My daughter was born, three months premature, during my third year of residency. Following a harrowing three months in the NICU, we joyfully welcomed her home. After eight blissful but isolating weeks, I was eager to return to the wards. I happily reunited with colleagues and patients, but I also deeply missed being home. During quieter moments, I daydreamed about stroking my daughter’s tiny fingers and toes, bathing her in the kitchen sink, watching her breathe as she slept on my chest. I wanted to be everywhere at once.
I loved my growing family and was deeply invested in my training, but at the same time, many days felt unbearably hard. I was exhausted. Essentially, I was permanently on call, both at work and at home. There were no days off, no lighter months, no vacation. The support I received from my residency program was incredible, and my husband was an outstanding stay-at-home parent, but I still struggled with the adjustment. Spare time and independence were concepts of the past. A type A perfectionist, I reluctantly delegated tasks like laundry and grocery shopping to my husband, then felt disappointed if he didn’t do things exactly how I wanted. An avid runner, I discovered that I had to get up at 4 a.m. to feed my daughter, exercise, and get to the hospital by 7 a.m. We ate a lot of pasta and canned soup. I finally understood why my older sister with two young children only called me when she was in the car. Multitasking was essential.
I couldn’t be everywhere at once, and I felt guilty leaving my daughter at home. The feeling was partially allayed by my staunch commitment to provide her with breast milk, which was especially important for a preemie. Every 4 hours, I had to excuse myself, find a private room, set up the apparatus, store everything in a specialized ice pack, and clean everything meticulously. Twice during pumping sessions, I had to abruptly detach to run to codes in the MICU. The lactation room was filthy, and I was terrified that I would give my daughter C. difficile. When I felt like giving up, five faculty members offered me their offices to pump. Not a single attending ever rolled their eyes when I asked permission to step out to pump. On the contrary, I felt celebrated and brave. And I kept going. Every time I hit a new low, the pendulum swung, and I soared higher than seemed possible. When my daughter was born, we weren’t certain she would live, and now she was thriving. We felt indescribably blessed.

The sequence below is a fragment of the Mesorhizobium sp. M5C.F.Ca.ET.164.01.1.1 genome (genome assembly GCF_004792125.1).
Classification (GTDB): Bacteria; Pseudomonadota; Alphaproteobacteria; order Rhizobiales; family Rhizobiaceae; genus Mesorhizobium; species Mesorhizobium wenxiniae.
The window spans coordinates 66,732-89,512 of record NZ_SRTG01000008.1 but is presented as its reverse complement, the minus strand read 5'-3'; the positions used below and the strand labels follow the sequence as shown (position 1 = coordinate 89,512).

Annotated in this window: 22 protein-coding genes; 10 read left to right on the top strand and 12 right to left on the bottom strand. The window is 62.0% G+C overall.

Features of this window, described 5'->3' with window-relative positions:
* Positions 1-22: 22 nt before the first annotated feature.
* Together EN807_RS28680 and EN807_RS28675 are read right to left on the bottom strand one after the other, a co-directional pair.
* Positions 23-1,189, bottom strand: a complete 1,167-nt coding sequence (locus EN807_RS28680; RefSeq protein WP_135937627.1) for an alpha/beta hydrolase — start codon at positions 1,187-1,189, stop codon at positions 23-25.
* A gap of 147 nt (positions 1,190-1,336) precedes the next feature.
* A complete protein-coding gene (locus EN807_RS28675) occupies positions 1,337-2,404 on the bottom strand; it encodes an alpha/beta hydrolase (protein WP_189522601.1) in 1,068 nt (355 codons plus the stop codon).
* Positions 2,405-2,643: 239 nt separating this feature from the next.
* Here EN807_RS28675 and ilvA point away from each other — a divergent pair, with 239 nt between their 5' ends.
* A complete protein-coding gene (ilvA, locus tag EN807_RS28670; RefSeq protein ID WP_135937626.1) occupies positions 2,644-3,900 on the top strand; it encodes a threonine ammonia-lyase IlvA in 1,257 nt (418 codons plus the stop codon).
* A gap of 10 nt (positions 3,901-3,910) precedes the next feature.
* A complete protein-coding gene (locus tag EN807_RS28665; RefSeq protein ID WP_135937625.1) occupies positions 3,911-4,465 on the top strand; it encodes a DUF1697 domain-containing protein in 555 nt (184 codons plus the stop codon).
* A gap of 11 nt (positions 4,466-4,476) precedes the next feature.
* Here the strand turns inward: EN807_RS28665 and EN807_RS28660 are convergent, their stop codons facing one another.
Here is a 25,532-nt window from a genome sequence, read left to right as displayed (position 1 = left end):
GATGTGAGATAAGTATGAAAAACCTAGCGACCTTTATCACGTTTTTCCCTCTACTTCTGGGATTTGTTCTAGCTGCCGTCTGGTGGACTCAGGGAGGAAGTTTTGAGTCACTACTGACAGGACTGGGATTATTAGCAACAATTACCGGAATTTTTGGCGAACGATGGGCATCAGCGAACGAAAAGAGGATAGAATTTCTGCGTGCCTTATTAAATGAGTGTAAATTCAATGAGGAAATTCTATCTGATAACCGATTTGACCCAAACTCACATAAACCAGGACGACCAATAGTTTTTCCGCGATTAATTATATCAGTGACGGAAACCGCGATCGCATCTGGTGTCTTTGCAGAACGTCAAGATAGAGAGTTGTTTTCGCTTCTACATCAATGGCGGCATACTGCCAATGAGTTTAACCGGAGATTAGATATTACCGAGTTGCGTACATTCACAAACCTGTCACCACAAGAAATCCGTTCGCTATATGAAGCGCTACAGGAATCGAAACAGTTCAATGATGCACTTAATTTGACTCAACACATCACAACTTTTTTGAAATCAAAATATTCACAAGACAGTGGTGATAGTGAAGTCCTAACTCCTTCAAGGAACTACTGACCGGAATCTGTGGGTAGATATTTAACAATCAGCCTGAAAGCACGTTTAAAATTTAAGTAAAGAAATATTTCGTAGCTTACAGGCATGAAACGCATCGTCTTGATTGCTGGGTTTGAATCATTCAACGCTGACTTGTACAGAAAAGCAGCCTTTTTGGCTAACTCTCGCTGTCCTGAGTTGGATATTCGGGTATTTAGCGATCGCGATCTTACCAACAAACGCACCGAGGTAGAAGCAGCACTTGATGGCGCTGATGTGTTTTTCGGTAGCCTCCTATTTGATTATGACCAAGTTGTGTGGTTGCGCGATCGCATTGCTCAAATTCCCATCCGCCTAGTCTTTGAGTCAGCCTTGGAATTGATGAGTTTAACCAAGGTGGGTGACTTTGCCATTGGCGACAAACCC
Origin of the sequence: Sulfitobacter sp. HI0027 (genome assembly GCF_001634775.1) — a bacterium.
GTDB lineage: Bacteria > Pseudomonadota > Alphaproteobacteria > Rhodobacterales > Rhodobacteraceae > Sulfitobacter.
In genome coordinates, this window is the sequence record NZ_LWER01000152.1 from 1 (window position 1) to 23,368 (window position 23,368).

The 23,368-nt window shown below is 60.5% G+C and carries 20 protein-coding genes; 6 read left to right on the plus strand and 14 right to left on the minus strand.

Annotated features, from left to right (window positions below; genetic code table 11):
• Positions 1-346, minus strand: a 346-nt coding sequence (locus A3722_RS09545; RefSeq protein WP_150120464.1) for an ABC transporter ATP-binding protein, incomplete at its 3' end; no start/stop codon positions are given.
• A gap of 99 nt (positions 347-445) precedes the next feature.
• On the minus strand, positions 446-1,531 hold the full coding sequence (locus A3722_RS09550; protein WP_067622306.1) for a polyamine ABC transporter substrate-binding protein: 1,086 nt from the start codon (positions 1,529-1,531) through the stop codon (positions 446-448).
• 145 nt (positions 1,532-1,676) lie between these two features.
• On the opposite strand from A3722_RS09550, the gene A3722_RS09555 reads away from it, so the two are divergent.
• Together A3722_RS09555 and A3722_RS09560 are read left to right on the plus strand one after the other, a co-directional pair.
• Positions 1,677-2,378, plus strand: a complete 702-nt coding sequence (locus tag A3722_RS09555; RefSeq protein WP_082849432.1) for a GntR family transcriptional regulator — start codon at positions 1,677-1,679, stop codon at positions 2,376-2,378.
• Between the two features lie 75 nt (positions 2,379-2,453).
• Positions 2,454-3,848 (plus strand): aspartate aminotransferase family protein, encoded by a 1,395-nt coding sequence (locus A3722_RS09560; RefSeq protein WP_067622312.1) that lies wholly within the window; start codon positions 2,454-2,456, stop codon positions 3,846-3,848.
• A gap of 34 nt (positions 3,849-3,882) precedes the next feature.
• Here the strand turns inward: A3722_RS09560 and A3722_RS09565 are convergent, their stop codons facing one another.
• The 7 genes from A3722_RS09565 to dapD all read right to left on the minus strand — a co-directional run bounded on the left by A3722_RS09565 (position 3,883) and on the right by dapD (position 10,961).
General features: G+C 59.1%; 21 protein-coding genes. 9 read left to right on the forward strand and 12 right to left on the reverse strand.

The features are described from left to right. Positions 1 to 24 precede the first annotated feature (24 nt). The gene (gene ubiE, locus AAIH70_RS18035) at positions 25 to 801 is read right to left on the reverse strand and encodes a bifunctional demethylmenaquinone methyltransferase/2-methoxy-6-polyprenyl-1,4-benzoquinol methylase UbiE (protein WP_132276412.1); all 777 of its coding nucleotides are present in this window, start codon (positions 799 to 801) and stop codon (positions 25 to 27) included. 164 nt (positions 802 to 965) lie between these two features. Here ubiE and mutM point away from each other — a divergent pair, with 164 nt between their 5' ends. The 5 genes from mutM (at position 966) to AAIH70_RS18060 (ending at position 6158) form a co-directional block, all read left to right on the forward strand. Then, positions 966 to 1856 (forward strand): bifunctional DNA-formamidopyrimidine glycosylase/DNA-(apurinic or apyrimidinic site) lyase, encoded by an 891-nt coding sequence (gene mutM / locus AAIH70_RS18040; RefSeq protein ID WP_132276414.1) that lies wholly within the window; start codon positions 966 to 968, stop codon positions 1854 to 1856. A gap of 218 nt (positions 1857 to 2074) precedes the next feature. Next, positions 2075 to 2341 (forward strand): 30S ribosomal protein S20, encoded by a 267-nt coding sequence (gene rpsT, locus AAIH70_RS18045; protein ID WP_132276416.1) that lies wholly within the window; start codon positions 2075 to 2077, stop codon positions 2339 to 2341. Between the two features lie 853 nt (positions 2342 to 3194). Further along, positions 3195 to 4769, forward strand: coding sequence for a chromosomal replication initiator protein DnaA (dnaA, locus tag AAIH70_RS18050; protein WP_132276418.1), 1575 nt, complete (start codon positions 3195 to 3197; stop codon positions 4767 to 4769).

When I began my year as chief resident, my head was slightly clearer. I was determined to pay it forward. Apart from pointing out lactation rooms (and offering my office) and optimizing schedules, I focused on checking in with new parents. How was life with baby, and how could I support them? We shared stories, advice, photos. Life is a constant juggling act, but somehow it gets easier. It helped to know that we were figuring it out together.
I never questioned my ability to handle both motherhood and medicine. No one told me it was impossible, and I wouldn’t have listened if they did. But a seamless “work-life balance” was impossible. Being in one place always meant I was missing out on the other. Balance is an ever-changing ideal that I set my sights on, but know that I will never permanently reach. It helps me reflect on what I want in the moment and figure out where to spend my energy. I can’t be everywhere, but I can make the most of every situation. My best is more than enough. Repeat.
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